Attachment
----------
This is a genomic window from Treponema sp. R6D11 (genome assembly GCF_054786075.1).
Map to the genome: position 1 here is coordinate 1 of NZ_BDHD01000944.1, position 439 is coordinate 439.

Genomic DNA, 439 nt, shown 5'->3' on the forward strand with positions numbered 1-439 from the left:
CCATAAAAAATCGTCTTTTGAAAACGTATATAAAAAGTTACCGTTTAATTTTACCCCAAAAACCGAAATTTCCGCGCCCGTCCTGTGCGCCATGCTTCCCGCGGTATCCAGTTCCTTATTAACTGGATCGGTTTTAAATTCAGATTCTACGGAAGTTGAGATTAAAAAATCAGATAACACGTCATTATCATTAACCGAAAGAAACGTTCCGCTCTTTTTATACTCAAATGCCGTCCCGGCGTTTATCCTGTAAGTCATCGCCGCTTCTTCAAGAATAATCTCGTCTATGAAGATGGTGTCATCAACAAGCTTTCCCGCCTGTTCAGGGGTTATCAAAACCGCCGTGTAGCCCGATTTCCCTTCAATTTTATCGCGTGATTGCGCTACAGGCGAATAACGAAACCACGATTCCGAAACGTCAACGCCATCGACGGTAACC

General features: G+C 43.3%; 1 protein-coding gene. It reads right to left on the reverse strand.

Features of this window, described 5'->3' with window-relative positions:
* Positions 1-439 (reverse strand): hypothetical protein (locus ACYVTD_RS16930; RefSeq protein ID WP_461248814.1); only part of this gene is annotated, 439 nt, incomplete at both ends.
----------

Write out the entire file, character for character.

This is a genomic window from Treponema sp. R6D11 (genome assembly GCF_054786075.1).
Map to the genome: position 1 here is coordinate 1 of NZ_BDHD01000944.1, position 439 is coordinate 439.

Genomic DNA, 439 nt, shown 5'->3' on the forward strand with positions numbered 1-439 from the left:
CCATAAAAAATCGTCTTTTGAAAACGTATATAAAAAGTTACCGTTTAATTTTACCCCAAAAACCGAAATTTCCGCGCCCGTCCTGTGCGCCATGCTTCCCGCGGTATCCAGTTCCTTATTAACTGGATCGGTTTTAAATTCAGATTCTACGGAAGTTGAGATTAAAAAATCAGATAACACGTCATTATCATTAACCGAAAGAAACGTTCCGCTCTTTTTATACTCAAATGCCGTCCCGGCGTTTATCCTGTAAGTCATCGCCGCTTCTTCAAGAATAATCTCGTCTATGAAGATGGTGTCATCAACAAGCTTTCCCGCCTGTTCAGGGGTTATCAAAACCGCCGTGTAGCCCGATTTCCCTTCAATTTTATCGCGTGATTGCGCTACAGGCGAATAACGAAACCACGATTCCGAAACGTCAACGCCATCGACGGTAACC

General features: G+C 43.3%; 1 protein-coding gene. It reads right to left on the reverse strand.

Features of this window, described 5'->3' with window-relative positions:
* Positions 1-439 (reverse strand): hypothetical protein (locus ACYVTD_RS16930; RefSeq protein ID WP_461248814.1); only part of this gene is annotated, 439 nt, incomplete at both ends.